The Yemenite Jewish community has a unique history that distinguish them from Jews of other Arab world countries. The way they migrated to the country is different, the relationship they had to the Arab rulers and the Arab populous was
different, and the Jewish culture and traditions that developed in Yemen are uniquely distinct. Today, the Jewish community of Yemen is teetering on the brink of extinction as most Yemenite Jews have left the country or been airlifted to Israel since the creation of the State.
- Ancient Rule
- Muslim Rule
- Jewish Community Today
We do not know exactly how Jews came to settle in
Yemen. According to Yemenite tradition, a group of well-off Jews left Jerusalem after they heard Jeremiah predict the destruction of the Temple in 629 BCE, 42 years before the destruction of the city. Historians
believe that King
Solomon's trading and naval networks brought Jews to Yemen from
Judea around 900 BCE.
The first evidence of Jewish presence in Yemen can be traced to the
third century CE.
In the early part of Jewish settlement in Yemen, the
Jewish presence in the country was very strong. Many Himyaties, who
ruled at the time, converted to Judaism. Sometime after the third century
CE, the Himyarite ruling family converted to Judaism,
making Judaism the ruling religion. Jewish rule lasted until 525 CE,
when the Christians from Ethiopia took over.
Ethiopian rule ended in the 7th century with the Muslim conquest, which changed Jewry in this area forever. Jews went from being
equal to dhimmis (second-class citizens). They were required to pay a poll tax, a standard
tax for Jews, Christians and other protected peoples in the Muslim world.
They did not have much contact with other Jewish communities. Over the
years, they absorbed elements of Yemeni Arab culture. Little is known
about this early part of Arab rule in Yemen, but we know from letters
in the Cairo Genizah that the Yemeni Jewish community was in distress.
From the 1200s to the 1600s, the hardship of Yemenite
Muslim rule was brought to a temporary halt by the Rasulides, a tribe
from Africa. In 1547, the Turks took over the region from the Rasulides.
This allowed the Jews a chance to have contact with the Kabbalists in Safed,
which was a major Jewish center at that time. The Yemenite Jews were
also able to connect with other Jewish communities under Ottoman
In 1630, the Zaydis took over Yemen from the Turks.
This brought about a dark period in Jewish history, when, in 1679, part
of the Jewish community of central Yemen was expelled to Mawza, a city
on the southern shore of the Red Sea. Many of the exiles died there
from disease and starvation. About a year later, the surviving Jews
were taken back to central Yemen, for economic reasons. The Jews were
a vital asset the economy in Yemen because they made up a majority of
the craftsmen and artisans. The exiles came back to a different country
then the one they left. Most of their houses and religious articles
had been destroyed They were forced to live in quarters outside cities
and they were told that they could not build their houses higher then
the Muslims houses in the area.
The 18th century brought about a brief resurgence
of Jewish life in Yemen with the rule of the Imamics. Synagogues were rebuilt and some Jews achieved important positions. For example,
Rabbi Shalom ben Aharon became responsible for minting and for the royal
coffers. In the 19th century the Imamics lost power and the Jews were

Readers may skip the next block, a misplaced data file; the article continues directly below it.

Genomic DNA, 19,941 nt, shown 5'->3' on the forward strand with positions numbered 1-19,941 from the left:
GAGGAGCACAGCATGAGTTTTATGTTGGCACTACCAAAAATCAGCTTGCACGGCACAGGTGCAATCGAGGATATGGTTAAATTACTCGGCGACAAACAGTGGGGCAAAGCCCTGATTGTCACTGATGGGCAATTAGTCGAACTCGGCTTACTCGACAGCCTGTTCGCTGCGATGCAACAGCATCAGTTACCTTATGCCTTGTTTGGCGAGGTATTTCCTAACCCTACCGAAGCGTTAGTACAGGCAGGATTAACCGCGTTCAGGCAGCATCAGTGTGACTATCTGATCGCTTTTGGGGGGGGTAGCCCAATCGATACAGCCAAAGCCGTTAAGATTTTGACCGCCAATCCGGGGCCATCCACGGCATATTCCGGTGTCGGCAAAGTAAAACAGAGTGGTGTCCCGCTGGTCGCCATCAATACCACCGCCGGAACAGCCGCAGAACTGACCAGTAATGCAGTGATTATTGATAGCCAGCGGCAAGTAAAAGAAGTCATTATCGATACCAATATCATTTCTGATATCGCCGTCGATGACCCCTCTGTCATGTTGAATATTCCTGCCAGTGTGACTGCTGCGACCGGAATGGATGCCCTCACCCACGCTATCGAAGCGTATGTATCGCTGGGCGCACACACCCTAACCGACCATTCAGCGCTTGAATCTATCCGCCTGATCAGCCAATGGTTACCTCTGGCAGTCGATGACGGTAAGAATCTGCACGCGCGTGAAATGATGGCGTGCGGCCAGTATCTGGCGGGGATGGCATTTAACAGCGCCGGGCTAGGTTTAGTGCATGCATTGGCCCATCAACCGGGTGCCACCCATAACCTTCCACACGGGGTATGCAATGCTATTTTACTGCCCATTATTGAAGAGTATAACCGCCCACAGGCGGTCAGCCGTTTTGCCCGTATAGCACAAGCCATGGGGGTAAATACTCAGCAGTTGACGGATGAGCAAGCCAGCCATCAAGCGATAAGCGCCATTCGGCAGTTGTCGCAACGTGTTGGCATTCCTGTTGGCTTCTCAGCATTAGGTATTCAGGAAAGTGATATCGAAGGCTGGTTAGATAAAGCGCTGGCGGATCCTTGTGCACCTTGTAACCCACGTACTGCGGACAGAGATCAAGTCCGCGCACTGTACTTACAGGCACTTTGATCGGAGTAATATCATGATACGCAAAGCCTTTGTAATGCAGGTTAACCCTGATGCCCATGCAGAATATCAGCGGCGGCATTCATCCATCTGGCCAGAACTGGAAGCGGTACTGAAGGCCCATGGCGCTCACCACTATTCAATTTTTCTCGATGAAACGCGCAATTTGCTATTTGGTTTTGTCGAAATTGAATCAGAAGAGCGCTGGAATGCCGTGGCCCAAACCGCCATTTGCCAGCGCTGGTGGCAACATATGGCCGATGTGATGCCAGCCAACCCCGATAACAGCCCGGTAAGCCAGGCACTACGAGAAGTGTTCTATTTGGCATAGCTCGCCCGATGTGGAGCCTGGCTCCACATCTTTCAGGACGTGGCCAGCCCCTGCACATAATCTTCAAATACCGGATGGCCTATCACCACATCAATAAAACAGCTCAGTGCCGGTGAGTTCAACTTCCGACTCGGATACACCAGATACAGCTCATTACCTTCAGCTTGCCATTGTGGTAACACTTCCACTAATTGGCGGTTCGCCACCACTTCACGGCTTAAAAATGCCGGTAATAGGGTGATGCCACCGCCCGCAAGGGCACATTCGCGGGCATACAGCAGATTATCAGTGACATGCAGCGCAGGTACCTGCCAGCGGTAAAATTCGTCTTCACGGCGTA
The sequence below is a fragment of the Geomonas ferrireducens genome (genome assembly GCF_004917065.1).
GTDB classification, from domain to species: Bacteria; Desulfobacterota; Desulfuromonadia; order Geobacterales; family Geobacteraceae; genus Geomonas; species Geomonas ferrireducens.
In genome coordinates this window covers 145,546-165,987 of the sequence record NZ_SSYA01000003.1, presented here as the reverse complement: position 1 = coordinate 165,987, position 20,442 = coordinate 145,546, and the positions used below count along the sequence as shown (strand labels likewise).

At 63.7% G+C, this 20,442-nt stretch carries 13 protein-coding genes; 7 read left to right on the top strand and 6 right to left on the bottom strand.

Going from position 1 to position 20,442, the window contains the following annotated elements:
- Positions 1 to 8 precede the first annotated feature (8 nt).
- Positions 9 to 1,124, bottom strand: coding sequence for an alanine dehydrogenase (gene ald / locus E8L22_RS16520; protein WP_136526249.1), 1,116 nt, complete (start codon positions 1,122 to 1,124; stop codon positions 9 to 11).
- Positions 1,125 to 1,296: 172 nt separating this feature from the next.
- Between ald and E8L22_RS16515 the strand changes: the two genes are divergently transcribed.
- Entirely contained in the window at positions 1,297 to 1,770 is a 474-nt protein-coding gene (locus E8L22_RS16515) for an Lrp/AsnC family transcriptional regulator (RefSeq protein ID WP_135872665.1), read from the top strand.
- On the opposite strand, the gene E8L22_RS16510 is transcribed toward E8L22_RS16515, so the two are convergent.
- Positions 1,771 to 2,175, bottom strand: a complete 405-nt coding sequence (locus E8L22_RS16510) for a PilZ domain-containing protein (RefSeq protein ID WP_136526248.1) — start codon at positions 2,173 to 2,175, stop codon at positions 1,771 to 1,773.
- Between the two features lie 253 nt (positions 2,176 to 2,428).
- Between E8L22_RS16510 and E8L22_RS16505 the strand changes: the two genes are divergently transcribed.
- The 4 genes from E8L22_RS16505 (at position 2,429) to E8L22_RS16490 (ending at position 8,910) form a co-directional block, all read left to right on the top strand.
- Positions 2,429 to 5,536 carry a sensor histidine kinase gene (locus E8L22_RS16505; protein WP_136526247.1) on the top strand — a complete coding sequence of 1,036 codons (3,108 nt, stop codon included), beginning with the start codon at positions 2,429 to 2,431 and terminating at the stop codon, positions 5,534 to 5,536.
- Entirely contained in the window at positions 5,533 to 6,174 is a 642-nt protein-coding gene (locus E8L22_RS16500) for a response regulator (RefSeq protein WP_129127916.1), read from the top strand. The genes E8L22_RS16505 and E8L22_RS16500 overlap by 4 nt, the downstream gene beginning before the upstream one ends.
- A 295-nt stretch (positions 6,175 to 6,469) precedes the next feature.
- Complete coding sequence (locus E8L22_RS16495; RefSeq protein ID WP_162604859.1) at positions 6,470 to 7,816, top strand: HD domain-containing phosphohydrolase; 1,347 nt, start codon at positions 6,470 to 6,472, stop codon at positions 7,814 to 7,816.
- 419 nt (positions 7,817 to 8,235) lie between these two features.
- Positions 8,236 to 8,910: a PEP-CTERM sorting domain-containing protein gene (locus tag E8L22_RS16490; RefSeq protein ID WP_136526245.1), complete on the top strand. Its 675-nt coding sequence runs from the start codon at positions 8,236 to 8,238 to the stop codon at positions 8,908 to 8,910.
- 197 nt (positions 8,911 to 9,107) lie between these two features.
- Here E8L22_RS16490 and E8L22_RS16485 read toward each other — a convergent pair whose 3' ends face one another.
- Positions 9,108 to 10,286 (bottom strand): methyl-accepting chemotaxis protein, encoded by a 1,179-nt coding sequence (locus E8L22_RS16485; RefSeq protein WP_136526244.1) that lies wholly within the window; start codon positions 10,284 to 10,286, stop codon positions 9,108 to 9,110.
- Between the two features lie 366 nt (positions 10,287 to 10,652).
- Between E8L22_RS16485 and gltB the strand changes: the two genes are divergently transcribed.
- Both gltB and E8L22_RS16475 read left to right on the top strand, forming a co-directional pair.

once again subject to harsh rule. They were humiliated by being forced
to give up Jewish customs and by having Jewish orphans taken away from
them and converted to Islam.
In 1872, the Turks took
over Yemen again and the Jewish condition
improved. Just like with the first Ottoman
rule, Jews were allowed more contact with
other Jewish comminutes. They were also allowed
to practice their religion more freely.
In 1882 Jewish immigration
to Palestine from Yemen began. In 1883, Jews
were barred from leaving Yemen for this purpose,
but they continued to emigrate anyway. It
was a small number, with peaks in 1908, 1911,
1929 and 1943. The number climaxed in 1948
when Israel was declared a
state. By 1950 almost all of the Yemenite
Jews had relocated to Israel.
Jewish Community Today
In recent years, Jewish community leaders in Yemen
have stressed the importance of immigration, primarily to Israel or the United States, due to safety concerns
because of the Muslim extremist presence in the country
- particularly Al-Qaeda. On May 22, 2012, Aaron
Zindani was stabbed to death in the capital city
of Saana, his friend believes Al-Qaeda may have been behind the
attack. In 2009, Yemeni authorities moved 70 Jews from northern Yemen
to a compound in Sanaa, openly admitting they could not protect them
In 2009, the Jewish population of Yemen numbered around 400. Today, however, there remains only approximately 90 Jewish people in Yemen, the majority of whom live in the Sanaa compound. Like the rest of the country, they have adopted Western styles in dress
and crafts. The only time you see truly traditional clothing and jewelry
is at weddings. The Yemenite community in Israel, however, has held on to many
of the community's historical traditions - women sometimes wear headdresses and
jewelry or use artifacts that were made in Yemen and there are also many Yemenite
synagogues throughout the country. The Yemenites also
introduced their arts and crafts styles into modern Israeli culture.
Since 2009, 151 Jews have been airlifted to Israel through the support of the Jewish Agency and various Israeli government ministries. Many others have been smuggled out of the country to Argentina or the United States.
The Yemenite Jews are sometimes classified as Sephardi Jews, Jews who lived under Muslim rule. It would be more accurate, however,
to refer to Yemite Jews as Mizrachi - Jews from the East. However, Yemen was different culturally from the
rest of the Muslim world, as was the Jewish community. The rulers in
Yemen tried to isolate their country from the rest of the world. This
also isolated the Jews from other Jewish communities. Therefore their
culture went in a different direction from the rest of Sephardi Jewry.
Their culture slowly came to be parallel to their Shuni Muslim rulers.
Jewish Yemenite clothing and dwellings developed to be plainer versions
of what their Muslim neighbors had.